“Cool! There’s the wheel — it’s like a pirate ship!”
They wanted to know if they could come on board and look around. As much as we like encouraging kids to take an interest in sailing, a tour was out of the question as there is no where to easily walk and their parents were not with them. Hopefully the next time they see a Tall Ship, they can get a tour.
There wasn’t much within walking distance so dinner was on board. We had the normal stories about boats and trips and weather that always comes when men are sitting around on a boat.
Before clean up I asked Terry to help me figure out the problem with the galley light, it kept going out. One of the light bulbs in the galley was almost burned out so Terry went looking for a replacement. When he looked behind the portside settee he found some knot boards.
“Hey Bill here’s a knot board if you want.”
“Yeah, give that to me.” Bill said.
Bill already knew the farmer’s loop. We’ve all been trying to teach him knots as we’ve been going along. I had used it on Tuesday when we down rigged. I needed a knot in the middle of a line that could take strain at both ends – a bowline in a bight would work but a farmer’s loop would be a lot easier and quicker to do.
“Bill, want to learn another knot?”
“Why not?” We have to be careful about feeding Bill lead ins as he’s quick to give a witty reply that make you groan.
So I showed him, hold one end in the left hand, loop it around so you have three loops then “Left, Right, Left and pull” — take the center over the left, now take the new center (the old left) over the right and take the new center (was on the right) over the left and pull the new center. Walla! You have a farmer’s loop.
After doing it a couple of times successfully he had it down. Later in the day Hugh was securing something and started making a farmer’s loop. Bill was standing right there.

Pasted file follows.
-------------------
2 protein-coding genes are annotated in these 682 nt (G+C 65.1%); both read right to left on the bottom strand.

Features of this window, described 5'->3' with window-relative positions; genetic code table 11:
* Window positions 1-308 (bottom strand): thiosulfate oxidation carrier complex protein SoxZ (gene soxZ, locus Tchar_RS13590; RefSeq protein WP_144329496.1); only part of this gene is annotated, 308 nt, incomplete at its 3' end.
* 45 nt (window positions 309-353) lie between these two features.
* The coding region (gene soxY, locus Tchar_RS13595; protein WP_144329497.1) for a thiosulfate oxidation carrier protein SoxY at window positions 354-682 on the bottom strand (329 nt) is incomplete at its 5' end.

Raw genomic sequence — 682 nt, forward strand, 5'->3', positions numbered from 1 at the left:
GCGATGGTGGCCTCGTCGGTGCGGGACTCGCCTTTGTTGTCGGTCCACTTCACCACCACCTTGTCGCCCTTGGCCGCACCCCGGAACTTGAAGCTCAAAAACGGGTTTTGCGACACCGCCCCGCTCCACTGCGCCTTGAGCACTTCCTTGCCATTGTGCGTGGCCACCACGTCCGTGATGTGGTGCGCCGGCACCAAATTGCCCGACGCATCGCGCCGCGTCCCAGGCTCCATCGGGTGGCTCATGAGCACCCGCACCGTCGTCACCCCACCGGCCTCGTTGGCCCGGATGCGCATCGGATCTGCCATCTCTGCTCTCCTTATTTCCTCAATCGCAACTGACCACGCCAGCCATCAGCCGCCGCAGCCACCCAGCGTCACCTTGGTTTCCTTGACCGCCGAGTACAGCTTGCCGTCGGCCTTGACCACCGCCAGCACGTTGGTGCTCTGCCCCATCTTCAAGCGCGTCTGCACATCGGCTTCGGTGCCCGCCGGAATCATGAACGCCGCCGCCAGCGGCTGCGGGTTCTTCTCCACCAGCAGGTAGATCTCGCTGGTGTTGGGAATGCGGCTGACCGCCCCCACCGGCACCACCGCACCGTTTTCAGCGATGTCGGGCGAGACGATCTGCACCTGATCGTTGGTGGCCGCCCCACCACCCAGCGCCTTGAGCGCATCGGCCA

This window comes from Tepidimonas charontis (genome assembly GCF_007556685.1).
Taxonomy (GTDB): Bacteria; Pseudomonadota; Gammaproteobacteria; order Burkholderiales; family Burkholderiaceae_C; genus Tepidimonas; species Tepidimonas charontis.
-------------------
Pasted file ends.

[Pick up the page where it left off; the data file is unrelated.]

“That’s a farmer’s loop. I know that one!”
And sure enough he easily made one for the Captain.
Now with a knot board he wanted to figure out the befuddling bowline. Hugh showed him how it went and he practiced a while with Andy our knot master watching.
“Andy can even make a bowline with one hand,” Hugh told us.
After knots we each took a stroll along the riverside park to stretch our legs. It was a beautiful fall evening. The tree leaves were a variety of reds, oranges, yellows, and varying shades of green; they had not yet reached their peak color. It was nice to get some exercise.
As Hugh and I returned to the boat the bridge was opening for a barge coming down river. We had come across a plaque that told of the bride’s history and previous bridges that had been built in that spot since the town was founded. This bridge was built in 1933 and has a strong art deco style. It was very pretty in the twilight with the city’s lights starting to come on.
It was a night to turn in early — can you say “8:45 PM?” It’s hard to imagine that six grown ups would be ready to go to bed at such an early hour. We were all tired from paying close attention to the river traffic and the day’s cold. In the morning we would be casting off earlier than normal. “Early to bed, early to rise makes a man healthy, wealthy and wise.” It may not make us wealthy and wise but it is a wise decision to be at the top of our game so mistakes aren’t made.